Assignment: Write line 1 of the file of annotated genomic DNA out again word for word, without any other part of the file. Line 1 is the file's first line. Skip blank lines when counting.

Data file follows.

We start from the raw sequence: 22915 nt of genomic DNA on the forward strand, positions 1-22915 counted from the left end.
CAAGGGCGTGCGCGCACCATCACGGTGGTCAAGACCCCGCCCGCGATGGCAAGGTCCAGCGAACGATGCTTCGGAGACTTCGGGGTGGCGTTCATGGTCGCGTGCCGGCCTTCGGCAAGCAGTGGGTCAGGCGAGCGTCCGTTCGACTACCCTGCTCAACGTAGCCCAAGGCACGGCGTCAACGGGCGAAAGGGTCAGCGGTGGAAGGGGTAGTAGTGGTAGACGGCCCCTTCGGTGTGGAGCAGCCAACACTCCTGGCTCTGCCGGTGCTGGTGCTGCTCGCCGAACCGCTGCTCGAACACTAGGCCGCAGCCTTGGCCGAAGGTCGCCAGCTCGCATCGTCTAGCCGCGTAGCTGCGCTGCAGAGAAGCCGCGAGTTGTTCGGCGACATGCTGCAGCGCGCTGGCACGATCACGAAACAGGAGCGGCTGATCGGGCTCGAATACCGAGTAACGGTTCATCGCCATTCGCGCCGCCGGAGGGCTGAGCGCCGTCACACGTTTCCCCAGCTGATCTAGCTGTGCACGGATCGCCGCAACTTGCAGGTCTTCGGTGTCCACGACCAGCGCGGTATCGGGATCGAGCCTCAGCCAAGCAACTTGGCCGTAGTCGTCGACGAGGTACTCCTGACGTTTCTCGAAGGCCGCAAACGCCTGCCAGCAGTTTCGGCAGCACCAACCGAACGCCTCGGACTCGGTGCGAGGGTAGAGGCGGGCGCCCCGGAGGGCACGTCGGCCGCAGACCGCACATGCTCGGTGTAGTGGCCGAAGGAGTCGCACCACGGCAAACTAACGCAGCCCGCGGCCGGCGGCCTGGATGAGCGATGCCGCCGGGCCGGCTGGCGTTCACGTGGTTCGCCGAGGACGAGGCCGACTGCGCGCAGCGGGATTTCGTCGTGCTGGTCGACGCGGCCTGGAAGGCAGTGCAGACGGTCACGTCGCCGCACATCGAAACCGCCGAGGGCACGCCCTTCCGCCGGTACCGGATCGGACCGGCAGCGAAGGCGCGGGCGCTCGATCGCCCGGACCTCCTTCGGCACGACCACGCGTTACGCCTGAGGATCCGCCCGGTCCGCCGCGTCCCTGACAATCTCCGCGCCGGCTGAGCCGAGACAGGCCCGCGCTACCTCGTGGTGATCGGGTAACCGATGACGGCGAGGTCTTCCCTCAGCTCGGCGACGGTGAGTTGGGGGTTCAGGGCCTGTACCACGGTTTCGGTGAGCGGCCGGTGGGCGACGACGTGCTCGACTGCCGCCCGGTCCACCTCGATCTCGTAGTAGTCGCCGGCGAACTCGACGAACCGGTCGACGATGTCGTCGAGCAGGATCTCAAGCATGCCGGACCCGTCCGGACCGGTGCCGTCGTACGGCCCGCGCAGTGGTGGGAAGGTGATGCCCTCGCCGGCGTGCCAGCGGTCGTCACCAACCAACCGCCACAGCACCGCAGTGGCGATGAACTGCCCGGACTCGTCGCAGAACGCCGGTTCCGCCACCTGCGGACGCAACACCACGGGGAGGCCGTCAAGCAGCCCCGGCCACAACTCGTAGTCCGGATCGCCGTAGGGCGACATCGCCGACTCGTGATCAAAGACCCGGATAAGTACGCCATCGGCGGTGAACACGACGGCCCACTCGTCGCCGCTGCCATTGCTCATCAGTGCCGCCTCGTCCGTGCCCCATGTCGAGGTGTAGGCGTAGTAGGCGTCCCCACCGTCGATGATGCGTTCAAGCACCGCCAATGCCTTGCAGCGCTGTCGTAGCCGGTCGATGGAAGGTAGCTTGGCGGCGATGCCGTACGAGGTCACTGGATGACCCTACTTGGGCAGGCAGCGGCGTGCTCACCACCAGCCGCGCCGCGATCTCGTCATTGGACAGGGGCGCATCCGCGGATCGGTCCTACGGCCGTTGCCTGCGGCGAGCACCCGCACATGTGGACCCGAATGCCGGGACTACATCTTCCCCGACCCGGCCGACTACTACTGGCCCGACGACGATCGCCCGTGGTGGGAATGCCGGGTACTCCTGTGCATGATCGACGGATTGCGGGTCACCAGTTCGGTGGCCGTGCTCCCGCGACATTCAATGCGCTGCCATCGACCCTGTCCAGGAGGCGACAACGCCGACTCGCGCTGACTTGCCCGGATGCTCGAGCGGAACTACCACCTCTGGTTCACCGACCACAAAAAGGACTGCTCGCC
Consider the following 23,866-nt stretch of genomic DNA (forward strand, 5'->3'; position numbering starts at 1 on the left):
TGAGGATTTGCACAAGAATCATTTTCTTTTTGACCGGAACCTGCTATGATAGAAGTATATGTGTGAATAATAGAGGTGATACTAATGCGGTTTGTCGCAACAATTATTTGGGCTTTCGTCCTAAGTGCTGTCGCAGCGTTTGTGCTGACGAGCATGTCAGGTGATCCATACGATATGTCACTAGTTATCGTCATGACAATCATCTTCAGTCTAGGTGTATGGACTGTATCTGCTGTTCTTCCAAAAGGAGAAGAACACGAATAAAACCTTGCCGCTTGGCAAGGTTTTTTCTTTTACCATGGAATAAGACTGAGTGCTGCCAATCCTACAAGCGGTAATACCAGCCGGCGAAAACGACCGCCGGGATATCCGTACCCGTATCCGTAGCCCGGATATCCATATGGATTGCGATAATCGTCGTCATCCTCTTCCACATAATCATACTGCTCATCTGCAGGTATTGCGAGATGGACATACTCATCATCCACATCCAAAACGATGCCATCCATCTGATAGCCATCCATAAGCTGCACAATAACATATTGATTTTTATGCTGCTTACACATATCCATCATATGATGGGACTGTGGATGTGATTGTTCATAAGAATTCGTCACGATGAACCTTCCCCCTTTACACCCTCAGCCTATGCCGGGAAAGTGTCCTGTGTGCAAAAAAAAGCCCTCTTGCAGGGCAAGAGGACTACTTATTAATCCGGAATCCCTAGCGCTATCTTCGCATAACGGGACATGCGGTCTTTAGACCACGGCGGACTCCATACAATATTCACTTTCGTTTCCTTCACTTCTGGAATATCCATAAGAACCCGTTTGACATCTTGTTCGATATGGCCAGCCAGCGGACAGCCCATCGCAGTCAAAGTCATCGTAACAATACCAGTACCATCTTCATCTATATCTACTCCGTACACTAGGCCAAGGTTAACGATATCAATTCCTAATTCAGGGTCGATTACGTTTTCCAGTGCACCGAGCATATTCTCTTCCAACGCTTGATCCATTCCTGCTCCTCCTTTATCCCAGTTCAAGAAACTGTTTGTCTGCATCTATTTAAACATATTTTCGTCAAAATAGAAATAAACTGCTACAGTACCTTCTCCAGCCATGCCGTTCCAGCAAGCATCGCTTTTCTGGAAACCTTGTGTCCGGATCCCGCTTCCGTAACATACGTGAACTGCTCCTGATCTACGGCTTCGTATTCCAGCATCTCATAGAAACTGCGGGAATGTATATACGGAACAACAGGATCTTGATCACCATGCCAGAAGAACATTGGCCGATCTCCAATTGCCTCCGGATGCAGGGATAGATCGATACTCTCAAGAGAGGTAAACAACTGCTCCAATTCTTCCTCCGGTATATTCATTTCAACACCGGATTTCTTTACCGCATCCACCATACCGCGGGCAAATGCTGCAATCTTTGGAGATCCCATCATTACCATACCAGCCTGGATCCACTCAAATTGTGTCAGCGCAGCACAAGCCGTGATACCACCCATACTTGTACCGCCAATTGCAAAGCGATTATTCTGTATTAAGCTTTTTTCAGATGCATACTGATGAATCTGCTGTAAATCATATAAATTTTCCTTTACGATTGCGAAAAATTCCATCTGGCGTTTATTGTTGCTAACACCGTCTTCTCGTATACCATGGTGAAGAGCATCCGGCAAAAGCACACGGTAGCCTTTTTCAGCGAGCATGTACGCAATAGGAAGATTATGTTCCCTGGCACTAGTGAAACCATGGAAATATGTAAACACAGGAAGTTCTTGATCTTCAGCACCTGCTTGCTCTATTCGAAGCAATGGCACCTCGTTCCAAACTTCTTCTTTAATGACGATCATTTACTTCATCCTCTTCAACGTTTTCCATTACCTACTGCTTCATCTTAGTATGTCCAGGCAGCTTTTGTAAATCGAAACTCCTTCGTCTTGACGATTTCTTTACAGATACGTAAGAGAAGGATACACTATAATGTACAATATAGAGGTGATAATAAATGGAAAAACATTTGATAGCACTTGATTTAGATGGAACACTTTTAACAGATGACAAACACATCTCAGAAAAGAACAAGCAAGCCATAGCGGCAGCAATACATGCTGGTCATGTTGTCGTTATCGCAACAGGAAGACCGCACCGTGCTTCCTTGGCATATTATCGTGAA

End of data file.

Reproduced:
We start from the raw sequence: 22915 nt of genomic DNA on the forward strand, positions 1-22915 counted from the left end.